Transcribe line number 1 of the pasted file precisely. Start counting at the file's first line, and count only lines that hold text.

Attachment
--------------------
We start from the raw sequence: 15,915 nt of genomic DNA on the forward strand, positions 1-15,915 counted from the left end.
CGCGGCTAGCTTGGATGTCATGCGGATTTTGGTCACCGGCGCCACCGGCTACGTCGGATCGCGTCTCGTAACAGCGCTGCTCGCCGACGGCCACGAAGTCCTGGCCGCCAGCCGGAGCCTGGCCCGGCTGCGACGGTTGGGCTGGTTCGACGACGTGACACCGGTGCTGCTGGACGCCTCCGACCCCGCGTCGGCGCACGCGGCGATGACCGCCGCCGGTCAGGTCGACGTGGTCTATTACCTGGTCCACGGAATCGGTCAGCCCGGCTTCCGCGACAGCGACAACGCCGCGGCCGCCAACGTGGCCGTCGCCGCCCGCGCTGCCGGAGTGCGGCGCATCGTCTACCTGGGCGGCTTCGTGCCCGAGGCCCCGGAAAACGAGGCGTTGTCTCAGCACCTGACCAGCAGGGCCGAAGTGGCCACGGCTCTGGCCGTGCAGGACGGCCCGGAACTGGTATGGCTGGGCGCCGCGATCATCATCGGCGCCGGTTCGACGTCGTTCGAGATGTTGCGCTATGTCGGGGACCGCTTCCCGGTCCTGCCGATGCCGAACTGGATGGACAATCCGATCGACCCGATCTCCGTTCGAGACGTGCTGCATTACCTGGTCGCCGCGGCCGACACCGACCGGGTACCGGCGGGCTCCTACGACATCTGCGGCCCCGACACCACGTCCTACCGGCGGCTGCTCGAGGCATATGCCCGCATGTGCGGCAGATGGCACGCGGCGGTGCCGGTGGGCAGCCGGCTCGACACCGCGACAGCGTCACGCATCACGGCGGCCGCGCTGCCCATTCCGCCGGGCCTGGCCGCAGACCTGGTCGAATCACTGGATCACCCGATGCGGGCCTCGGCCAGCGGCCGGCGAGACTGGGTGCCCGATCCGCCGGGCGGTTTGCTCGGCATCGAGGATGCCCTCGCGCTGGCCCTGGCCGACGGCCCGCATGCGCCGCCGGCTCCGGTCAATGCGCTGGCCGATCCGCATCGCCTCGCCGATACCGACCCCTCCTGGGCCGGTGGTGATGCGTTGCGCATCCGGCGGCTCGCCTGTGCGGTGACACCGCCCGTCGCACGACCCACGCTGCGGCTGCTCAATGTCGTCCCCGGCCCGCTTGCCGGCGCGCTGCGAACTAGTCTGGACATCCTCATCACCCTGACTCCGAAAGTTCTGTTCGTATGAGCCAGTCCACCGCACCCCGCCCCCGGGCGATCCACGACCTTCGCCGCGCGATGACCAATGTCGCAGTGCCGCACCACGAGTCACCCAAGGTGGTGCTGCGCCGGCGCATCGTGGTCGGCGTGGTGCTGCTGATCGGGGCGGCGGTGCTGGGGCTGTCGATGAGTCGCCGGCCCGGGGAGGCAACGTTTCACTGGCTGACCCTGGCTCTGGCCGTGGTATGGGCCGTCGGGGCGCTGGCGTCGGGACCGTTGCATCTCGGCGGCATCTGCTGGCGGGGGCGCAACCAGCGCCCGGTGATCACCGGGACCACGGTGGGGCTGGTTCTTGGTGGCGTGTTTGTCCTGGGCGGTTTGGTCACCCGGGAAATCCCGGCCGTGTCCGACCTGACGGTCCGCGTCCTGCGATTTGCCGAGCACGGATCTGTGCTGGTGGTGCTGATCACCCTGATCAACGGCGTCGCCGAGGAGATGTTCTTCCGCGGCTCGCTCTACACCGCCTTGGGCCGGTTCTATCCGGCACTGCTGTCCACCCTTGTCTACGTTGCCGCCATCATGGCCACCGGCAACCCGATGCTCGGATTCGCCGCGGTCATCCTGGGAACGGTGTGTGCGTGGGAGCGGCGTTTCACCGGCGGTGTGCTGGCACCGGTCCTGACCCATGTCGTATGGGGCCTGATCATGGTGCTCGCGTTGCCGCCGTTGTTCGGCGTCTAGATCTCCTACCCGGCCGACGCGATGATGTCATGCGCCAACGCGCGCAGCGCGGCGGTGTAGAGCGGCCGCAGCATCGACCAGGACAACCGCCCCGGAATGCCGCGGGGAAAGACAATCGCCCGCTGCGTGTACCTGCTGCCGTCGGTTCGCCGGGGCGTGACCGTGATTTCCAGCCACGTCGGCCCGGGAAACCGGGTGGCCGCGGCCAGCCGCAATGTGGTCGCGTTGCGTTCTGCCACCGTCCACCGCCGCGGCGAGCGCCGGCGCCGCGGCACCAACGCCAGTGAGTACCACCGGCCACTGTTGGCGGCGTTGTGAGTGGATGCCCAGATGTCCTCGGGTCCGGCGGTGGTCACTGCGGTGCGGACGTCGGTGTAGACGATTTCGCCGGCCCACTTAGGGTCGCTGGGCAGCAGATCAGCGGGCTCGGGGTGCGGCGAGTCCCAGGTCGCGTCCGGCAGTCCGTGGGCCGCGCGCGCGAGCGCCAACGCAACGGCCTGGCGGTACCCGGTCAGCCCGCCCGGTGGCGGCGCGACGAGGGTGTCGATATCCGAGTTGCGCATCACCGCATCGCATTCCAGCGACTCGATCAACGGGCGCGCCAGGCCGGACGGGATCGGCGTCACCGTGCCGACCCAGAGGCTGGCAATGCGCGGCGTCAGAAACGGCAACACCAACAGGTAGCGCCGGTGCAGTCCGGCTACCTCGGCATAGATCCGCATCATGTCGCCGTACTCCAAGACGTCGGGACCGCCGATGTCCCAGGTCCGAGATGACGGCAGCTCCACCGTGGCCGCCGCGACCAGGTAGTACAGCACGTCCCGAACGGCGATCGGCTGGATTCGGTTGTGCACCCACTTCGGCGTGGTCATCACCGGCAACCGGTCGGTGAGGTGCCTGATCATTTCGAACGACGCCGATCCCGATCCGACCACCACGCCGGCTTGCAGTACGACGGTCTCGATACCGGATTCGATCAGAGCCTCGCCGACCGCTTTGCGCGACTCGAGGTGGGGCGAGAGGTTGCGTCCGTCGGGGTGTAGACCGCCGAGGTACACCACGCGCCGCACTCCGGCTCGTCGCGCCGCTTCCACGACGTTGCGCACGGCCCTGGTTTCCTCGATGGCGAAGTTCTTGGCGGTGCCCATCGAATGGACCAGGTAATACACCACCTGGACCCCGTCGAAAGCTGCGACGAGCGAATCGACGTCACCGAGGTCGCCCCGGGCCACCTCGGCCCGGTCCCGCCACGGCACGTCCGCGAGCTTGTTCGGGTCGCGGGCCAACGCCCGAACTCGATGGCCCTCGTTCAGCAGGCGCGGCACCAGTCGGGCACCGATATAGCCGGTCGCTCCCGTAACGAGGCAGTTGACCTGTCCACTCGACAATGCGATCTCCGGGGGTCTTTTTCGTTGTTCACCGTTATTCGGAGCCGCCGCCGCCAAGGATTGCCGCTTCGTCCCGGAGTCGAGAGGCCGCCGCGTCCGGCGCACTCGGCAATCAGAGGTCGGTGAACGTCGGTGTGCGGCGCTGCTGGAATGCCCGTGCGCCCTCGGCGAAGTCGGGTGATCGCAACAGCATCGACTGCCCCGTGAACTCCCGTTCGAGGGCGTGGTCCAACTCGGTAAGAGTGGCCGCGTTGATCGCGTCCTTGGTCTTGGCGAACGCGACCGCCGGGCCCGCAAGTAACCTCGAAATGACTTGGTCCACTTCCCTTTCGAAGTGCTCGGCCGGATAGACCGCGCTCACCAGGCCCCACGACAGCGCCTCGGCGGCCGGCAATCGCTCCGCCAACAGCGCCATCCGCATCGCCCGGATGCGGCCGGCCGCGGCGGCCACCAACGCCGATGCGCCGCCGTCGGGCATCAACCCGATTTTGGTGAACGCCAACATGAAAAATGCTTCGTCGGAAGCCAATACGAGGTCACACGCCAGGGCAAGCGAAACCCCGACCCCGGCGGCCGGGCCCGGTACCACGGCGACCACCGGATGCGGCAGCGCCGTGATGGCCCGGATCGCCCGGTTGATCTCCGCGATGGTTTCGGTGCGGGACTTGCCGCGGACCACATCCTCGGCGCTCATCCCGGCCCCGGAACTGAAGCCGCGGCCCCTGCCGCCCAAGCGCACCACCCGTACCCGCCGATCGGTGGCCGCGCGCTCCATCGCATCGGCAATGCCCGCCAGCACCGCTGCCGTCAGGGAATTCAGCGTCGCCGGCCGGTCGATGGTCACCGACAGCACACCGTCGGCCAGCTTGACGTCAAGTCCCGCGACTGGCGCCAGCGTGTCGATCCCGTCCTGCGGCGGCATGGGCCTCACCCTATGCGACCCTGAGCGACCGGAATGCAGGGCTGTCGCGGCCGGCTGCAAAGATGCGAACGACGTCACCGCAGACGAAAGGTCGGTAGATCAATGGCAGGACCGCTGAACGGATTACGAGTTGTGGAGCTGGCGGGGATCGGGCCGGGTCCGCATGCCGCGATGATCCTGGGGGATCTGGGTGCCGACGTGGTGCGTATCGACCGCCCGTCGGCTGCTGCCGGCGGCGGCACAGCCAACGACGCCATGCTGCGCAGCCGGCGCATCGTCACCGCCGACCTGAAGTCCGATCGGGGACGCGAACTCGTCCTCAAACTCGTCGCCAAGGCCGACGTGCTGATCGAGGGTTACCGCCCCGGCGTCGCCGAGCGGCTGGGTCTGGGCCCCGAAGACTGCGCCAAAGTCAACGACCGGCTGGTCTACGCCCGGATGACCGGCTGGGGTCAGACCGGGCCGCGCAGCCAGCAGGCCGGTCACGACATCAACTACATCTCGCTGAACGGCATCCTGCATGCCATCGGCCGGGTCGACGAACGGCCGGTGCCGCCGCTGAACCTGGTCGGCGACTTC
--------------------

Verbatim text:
We start from the raw sequence: 15,915 nt of genomic DNA on the forward strand, positions 1-15,915 counted from the left end.